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Alabama’s Miles College awarded prestigious National Science Foundation grant

A researcher at Alabama’s Miles College has received a National Science Foundation (NSF) grant, the first for the historically Black institution.

“This prestigious award, managed by the Environmental and Ecological Systems Division at NSF, marks a significant milestone in the institution’s commitment to advancing scientific research and education,” the school said in a news release announcing the grant.

The $300,000 research grant was awarded to Nikaela Flournoy, Ph.D., an assistant professor of biology who joined the staff at Miles College in 2021. Flourney is a native of Fairfield, the Birmingham suburb where Miles is located.

The three-year grant will fund a deep-dive study into bacteria found in the West Fowl River watershed of Mobile County. The “indicator bacteria” they will be measuring, Flournoy explained, typically do not cause diseases. But when their numbers exceed standard limits, it may indicate the presence of microbial contaminants that can affect the water quality in Portersville Bay, located between Bayou la Batre and Dauphin Island – a critical area for the region’s shellfish industry.

Under Flournoy’s guidance, Miles students will spend the coming year gathering, monitoring, testing and analyzing water samples taken from several sites within the watershed. She said the project will provide students with valuable experience in the field, opportunities to conduct experiments in the lab and experience analyzing the research data.

Nikaela Flournoy, Ph.D., in the lab at Miles College. (Ta’Ron Williams)Flournoy noted that students from diverse majors – including biology, environmental science and computer science – will take part in the research. The students will also be involved in pulling together the information and writing the results for submission to peer-reviewed scientific journals, and for presentations to scientific meetings and conferences. She said the hope is that the study’s results can also be used by watershed management experts to help identify sources of certain types of pollution affecting the bay, to help reduce their impacts.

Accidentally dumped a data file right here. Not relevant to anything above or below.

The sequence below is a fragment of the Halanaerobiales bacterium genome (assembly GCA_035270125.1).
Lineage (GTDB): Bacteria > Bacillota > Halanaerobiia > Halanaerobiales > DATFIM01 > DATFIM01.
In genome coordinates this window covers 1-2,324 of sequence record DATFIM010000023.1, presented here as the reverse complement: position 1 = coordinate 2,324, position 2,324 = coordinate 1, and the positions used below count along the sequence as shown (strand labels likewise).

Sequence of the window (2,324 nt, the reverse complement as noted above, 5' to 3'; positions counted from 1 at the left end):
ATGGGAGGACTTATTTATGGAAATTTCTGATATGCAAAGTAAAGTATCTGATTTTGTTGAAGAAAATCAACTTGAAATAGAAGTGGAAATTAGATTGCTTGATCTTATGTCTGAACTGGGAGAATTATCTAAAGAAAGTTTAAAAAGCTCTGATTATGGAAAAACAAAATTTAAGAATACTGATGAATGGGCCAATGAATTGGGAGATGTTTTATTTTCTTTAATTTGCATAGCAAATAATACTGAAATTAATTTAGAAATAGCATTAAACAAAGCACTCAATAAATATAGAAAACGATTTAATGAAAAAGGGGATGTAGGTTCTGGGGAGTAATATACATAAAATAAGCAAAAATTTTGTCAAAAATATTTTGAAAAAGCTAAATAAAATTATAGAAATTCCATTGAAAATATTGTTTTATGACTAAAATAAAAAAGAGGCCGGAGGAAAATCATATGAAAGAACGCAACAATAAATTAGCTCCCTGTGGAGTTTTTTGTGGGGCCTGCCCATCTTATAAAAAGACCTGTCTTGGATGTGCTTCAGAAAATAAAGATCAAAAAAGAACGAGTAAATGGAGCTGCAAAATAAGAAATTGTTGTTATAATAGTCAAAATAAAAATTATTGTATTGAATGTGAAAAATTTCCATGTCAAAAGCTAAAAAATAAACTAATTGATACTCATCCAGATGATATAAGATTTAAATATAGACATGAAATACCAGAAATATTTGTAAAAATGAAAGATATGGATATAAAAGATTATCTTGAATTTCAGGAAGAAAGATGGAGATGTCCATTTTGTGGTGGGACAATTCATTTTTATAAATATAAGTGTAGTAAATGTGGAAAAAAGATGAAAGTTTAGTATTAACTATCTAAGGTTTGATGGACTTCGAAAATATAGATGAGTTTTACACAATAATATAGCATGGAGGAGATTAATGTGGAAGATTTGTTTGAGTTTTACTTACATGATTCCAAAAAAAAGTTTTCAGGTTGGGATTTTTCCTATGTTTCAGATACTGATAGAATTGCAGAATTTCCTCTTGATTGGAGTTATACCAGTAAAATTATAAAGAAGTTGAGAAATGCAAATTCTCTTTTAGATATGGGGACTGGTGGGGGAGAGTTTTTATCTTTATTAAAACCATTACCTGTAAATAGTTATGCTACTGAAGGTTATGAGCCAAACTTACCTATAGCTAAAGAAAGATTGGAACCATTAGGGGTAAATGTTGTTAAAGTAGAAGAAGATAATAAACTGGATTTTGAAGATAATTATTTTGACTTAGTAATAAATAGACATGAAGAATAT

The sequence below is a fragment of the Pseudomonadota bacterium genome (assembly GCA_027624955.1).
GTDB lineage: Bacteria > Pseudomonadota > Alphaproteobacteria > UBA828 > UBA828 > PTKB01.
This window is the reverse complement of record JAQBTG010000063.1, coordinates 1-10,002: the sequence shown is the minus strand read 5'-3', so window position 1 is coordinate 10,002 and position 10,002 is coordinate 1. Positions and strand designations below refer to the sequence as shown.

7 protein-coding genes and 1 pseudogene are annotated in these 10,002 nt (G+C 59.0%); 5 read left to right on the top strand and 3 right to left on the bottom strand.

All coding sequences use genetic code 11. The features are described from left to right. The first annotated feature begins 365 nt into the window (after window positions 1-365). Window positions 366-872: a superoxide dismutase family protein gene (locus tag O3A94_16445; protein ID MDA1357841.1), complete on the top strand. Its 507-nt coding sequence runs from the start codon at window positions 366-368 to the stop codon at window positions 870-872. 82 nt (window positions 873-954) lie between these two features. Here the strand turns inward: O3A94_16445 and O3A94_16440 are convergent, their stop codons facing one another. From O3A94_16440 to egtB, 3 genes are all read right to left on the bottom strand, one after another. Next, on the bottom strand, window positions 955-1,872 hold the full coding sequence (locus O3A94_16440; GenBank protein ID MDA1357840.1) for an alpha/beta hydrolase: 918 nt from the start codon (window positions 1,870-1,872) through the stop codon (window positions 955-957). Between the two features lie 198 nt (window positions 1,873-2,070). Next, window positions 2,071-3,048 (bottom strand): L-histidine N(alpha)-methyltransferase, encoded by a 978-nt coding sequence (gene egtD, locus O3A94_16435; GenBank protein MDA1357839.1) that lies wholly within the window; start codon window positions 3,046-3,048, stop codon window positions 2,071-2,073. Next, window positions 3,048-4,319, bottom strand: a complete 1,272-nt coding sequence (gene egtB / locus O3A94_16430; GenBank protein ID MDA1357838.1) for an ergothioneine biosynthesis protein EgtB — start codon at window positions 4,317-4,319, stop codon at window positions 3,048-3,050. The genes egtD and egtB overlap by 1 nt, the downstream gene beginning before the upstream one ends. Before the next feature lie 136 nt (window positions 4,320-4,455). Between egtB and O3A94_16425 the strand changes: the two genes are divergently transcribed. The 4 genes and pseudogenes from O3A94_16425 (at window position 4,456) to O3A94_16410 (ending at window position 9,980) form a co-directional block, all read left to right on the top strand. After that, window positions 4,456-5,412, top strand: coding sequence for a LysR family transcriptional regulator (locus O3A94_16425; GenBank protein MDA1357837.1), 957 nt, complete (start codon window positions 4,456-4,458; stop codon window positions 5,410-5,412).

I look at this grant as the first of many opportunities

Nikaela Flournoy, Ph.D.

said Flournoy, who has been working with Miles students on other water-quality research projects in the state’s Black Belt region.

“It’s an opportunity for Miles to shape what research looks like at the college, and for students to get high-quality research opportunities, build their research competency and their research confidence,” Flournoy said.

She noted the grant, and other science-related projects taking place on campus, are also helping to open Miles students’ eyes to post-graduate research options and career paths.

“Seeing them realize, through their undergraduate research training, the careers they want for themselves … it’s an exciting time to be a student at Miles College.”

Flourney is “dedicated to conducting innovative research that will impact both academia and the broader community,” the news release from Miles said. The NSF award “reflects the institution’s commitment to fostering research excellence, faculty mentorship and expanding opportunities for students in the sciences.”


Miles College seniors Blake Speed and Rashika George, and junior Jaylin Jones. All three are biology majors. (Ta’Ron Williams)

Jaylin Jones and Rashika George at work in the Miles College lab. (Ta'Ron Williams)

Blake Speed at work in the Miles College lab. (Ta'Ron Williams)


Flournoy received her undergraduate degree from Alabama A&M University, another historically Black institution. She earned a master’s degree in microbiology from the University of Iowa, her Ph.D. in biological sciences at The University of Alabama (UA) and completed post-doctoral studies at UA’s Alabama Water Institute, a nationally recognized research center.

After completing her postdoc, Flournoy became a Mirzayan Fellow under the National Academies of Science, working in the academies’ Gulf Research Program. Her research achievements also include being selected for the 2023 Integrated Groundwater Management Summer Faculty Fellowship, funded by NSF, at the University of Alabama.

Miles College was founded in 1898 and is affiliated with the Christian Methodist Episcopal Church. In the early 1960s, it was a hotbed of human rights activism, with students playing an important role in efforts to dismantle nearby Birmingham’s and the state’s Jim Crow segregation laws.

Alabama is home to more historically Black colleges and universities than any state in the nation. Learn more about Miles College at

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